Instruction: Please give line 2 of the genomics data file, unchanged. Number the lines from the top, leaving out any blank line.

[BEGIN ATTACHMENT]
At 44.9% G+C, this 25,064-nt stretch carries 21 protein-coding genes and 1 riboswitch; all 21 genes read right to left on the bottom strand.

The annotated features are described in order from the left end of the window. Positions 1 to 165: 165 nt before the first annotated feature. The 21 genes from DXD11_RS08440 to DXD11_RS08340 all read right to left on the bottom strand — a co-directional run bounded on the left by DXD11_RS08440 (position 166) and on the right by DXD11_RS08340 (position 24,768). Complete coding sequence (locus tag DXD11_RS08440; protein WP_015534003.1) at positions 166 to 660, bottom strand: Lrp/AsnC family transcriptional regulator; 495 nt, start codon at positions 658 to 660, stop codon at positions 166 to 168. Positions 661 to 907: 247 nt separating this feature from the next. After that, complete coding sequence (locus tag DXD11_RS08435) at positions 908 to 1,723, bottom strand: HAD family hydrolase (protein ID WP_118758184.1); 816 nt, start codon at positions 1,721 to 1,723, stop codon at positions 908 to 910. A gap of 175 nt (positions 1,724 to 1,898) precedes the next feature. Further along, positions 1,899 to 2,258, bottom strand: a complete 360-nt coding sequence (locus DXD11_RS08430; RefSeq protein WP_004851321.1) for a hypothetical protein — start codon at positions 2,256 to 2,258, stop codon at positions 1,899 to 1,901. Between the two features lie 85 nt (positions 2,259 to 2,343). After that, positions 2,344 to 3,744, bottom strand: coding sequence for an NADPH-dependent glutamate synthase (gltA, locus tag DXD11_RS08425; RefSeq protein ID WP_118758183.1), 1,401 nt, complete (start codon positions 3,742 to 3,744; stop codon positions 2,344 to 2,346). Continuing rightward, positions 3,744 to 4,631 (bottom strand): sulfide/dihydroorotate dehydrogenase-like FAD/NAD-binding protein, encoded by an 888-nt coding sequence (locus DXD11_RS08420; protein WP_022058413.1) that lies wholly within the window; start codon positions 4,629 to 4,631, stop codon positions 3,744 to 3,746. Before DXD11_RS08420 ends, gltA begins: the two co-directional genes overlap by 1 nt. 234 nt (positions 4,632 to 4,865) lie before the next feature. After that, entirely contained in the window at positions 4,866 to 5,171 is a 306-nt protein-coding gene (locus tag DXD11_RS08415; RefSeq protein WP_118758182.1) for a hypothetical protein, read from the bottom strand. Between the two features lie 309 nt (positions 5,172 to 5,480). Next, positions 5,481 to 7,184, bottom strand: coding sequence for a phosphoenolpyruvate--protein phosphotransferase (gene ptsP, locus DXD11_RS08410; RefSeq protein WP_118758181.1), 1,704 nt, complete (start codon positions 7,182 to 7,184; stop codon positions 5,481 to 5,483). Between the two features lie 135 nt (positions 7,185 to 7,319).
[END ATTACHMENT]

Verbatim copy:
The annotated features are described in order from the left end of the window. Positions 1 to 165: 165 nt before the first annotated feature. The 21 genes from DXD11_RS08440 to DXD11_RS08340 all read right to left on the bottom strand — a co-directional run bounded on the left by DXD11_RS08440 (position 166) and on the right by DXD11_RS08340 (position 24,768). Complete coding sequence (locus tag DXD11_RS08440; protein WP_015534003.1) at positions 166 to 660, bottom strand: Lrp/AsnC family transcriptional regulator; 495 nt, start codon at positions 658 to 660, stop codon at positions 166 to 168. Positions 661 to 907: 247 nt separating this feature from the next. After that, complete coding sequence (locus tag DXD11_RS08435) at positions 908 to 1,723, bottom strand: HAD family hydrolase (protein ID WP_118758184.1); 816 nt, start codon at positions 1,721 to 1,723, stop codon at positions 908 to 910. A gap of 175 nt (positions 1,724 to 1,898) precedes the next feature. Further along, positions 1,899 to 2,258, bottom strand: a complete 360-nt coding sequence (locus DXD11_RS08430; RefSeq protein WP_004851321.1) for a hypothetical protein — start codon at positions 2,256 to 2,258, stop codon at positions 1,899 to 1,901. Between the two features lie 85 nt (positions 2,259 to 2,343). After that, positions 2,344 to 3,744, bottom strand: coding sequence for an NADPH-dependent glutamate synthase (gltA, locus tag DXD11_RS08425; RefSeq protein ID WP_118758183.1), 1,401 nt, complete (start codon positions 3,742 to 3,744; stop codon positions 2,344 to 2,346). Continuing rightward, positions 3,744 to 4,631 (bottom strand): sulfide/dihydroorotate dehydrogenase-like FAD/NAD-binding protein, encoded by an 888-nt coding sequence (locus DXD11_RS08420; protein WP_022058413.1) that lies wholly within the window; start codon positions 4,629 to 4,631, stop codon positions 3,744 to 3,746. Before DXD11_RS08420 ends, gltA begins: the two co-directional genes overlap by 1 nt. 234 nt (positions 4,632 to 4,865) lie before the next feature. After that, entirely contained in the window at positions 4,866 to 5,171 is a 306-nt protein-coding gene (locus tag DXD11_RS08415; RefSeq protein WP_118758182.1) for a hypothetical protein, read from the bottom strand. Between the two features lie 309 nt (positions 5,172 to 5,480). Next, positions 5,481 to 7,184, bottom strand: coding sequence for a phosphoenolpyruvate--protein phosphotransferase (gene ptsP, locus DXD11_RS08410; RefSeq protein WP_118758181.1), 1,704 nt, complete (start codon positions 7,182 to 7,184; stop codon positions 5,481 to 5,483). Between the two features lie 135 nt (positions 7,185 to 7,319).